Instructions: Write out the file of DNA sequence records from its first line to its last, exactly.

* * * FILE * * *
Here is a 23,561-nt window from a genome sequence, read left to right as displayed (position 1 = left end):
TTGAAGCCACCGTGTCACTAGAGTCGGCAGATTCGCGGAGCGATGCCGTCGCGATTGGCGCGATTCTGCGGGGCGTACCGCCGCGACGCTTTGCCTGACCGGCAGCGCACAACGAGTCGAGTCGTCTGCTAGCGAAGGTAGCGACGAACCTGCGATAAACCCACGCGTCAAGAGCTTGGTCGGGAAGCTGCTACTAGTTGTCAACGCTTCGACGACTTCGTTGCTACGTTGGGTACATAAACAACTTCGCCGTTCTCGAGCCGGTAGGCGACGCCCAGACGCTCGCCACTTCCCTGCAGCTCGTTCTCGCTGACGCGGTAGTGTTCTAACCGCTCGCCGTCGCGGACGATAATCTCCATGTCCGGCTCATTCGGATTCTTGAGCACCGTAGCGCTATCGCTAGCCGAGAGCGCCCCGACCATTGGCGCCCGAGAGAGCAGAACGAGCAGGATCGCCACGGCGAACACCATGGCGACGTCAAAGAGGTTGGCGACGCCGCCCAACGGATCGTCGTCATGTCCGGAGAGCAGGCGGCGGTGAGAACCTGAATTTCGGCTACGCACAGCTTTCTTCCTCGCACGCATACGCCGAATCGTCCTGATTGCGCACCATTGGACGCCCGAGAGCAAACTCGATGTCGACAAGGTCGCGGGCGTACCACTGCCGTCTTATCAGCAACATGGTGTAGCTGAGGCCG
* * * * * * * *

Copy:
Here is a 23,561-nt window from a genome sequence, read left to right as displayed (position 1 = left end):
TTGAAGCCACCGTGTCACTAGAGTCGGCAGATTCGCGGAGCGATGCCGTCGCGATTGGCGCGATTCTGCGGGGCGTACCGCCGCGACGCTTTGCCTGACCGGCAGCGCACAACGAGTCGAGTCGTCTGCTAGCGAAGGTAGCGACGAACCTGCGATAAACCCACGCGTCAAGAGCTTGGTCGGGAAGCTGCTACTAGTTGTCAACGCTTCGACGACTTCGTTGCTACGTTGGGTACATAAACAACTTCGCCGTTCTCGAGCCGGTAGGCGACGCCCAGACGCTCGCCACTTCCCTGCAGCTCGTTCTCGCTGACGCGGTAGTGTTCTAACCGCTCGCCGTCGCGGACGATAATCTCCATGTCCGGCTCATTCGGATTCTTGAGCACCGTAGCGCTATCGCTAGCCGAGAGCGCCCCGACCATTGGCGCCCGAGAGAGCAGAACGAGCAGGATCGCCACGGCGAACACCATGGCGACGTCAAAGAGGTTGGCGACGCCGCCCAACGGATCGTCGTCATGTCCGGAGAGCAGGCGGCGGTGAGAACCTGAATTTCGGCTACGCACAGCTTTCTTCCTCGCACGCATACGCCGAATCGTCCTGATTGCGCACCATTGGACGCCCGAGAGCAAACTCGATGTCGACAAGGTCGCGGGCGTACCACTGCCGTCTTATCAGCAACATGGTGTAGCTGAGGCCG